Letter: BEE not the way to rebuild the economy - The Star

29 January 2021 - South Africa’s continued insistence on implementing race-based policies, which have been shown to fail ordinary people, will help ensure that the country will not emerge from its economic crisis.

South Africa’s continued insistence on implementing race-based policies, which have been shown to fail ordinary people, will help ensure that the country will not emerge from its economic crisis.

President Cyril Ramaphosa has once again made it clear that black economic empowerment (BEE) will be the primary driving force in how we tackle the economic maladies we face. After the recent lekgotla, the president announced that a newly established Tourism Equity Fund would look to ‘drive transformation in the tourism sector’. Of course, inclusivity in all our economic sectors is important but achieving inclusivity will be far better served by emphasising job creation.

Tourism is labour intensive and is one of the only sectors to have grown jobs over the past few years of economic stagnation. It is also one of the only sectors to have grown consistently and at a higher rate than the broader economy. It must be a key anchor in South Africa’s economic recovery, but focusing on ‘transformation’ will not result in this.

BEE has failed to benefit ordinary South Africans, which is reflected in our stubbornly high rates of poverty and unemployment. It has simply seen benefits accrue to the politically connected. Moreover, Statistics South Africa has shown that within race groups inequality is highest among black South Africans. This is the only population group which has seen in-group inequality rise, while in-group inequality for coloured, Indian and Asian, and white South Africans has declined over the past decade.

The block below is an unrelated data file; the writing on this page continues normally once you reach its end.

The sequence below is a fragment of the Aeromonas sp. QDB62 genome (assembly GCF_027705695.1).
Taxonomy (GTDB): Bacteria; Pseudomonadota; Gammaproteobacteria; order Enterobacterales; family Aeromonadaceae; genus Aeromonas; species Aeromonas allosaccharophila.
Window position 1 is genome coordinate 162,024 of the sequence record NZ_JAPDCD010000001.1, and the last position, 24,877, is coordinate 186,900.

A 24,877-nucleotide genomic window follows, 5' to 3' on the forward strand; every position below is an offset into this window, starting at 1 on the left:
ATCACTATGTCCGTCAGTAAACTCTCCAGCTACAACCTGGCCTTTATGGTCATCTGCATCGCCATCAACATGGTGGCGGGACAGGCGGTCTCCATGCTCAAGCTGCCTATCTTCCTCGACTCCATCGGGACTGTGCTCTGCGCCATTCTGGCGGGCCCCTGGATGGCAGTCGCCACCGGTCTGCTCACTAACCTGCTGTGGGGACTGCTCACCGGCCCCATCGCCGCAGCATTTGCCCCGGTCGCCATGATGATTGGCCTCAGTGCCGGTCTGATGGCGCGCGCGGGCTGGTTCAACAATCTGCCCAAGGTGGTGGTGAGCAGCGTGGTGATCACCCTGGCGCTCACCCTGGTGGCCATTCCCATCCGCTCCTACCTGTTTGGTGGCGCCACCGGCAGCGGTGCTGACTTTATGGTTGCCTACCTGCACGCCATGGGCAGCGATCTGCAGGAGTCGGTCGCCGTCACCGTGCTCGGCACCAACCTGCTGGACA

Simply put, BEE has failed to empower the vast majority of black South Africans, the very people the policy is supposed to help.

The government must reject failed race-based ideology and focus on helping poor South Africans, whatever their race. Economic policies must have only one aim – to create employment, which is the only way to sustainably beat joblessness and poverty.

Marius Roodt

Institute of Race Relations

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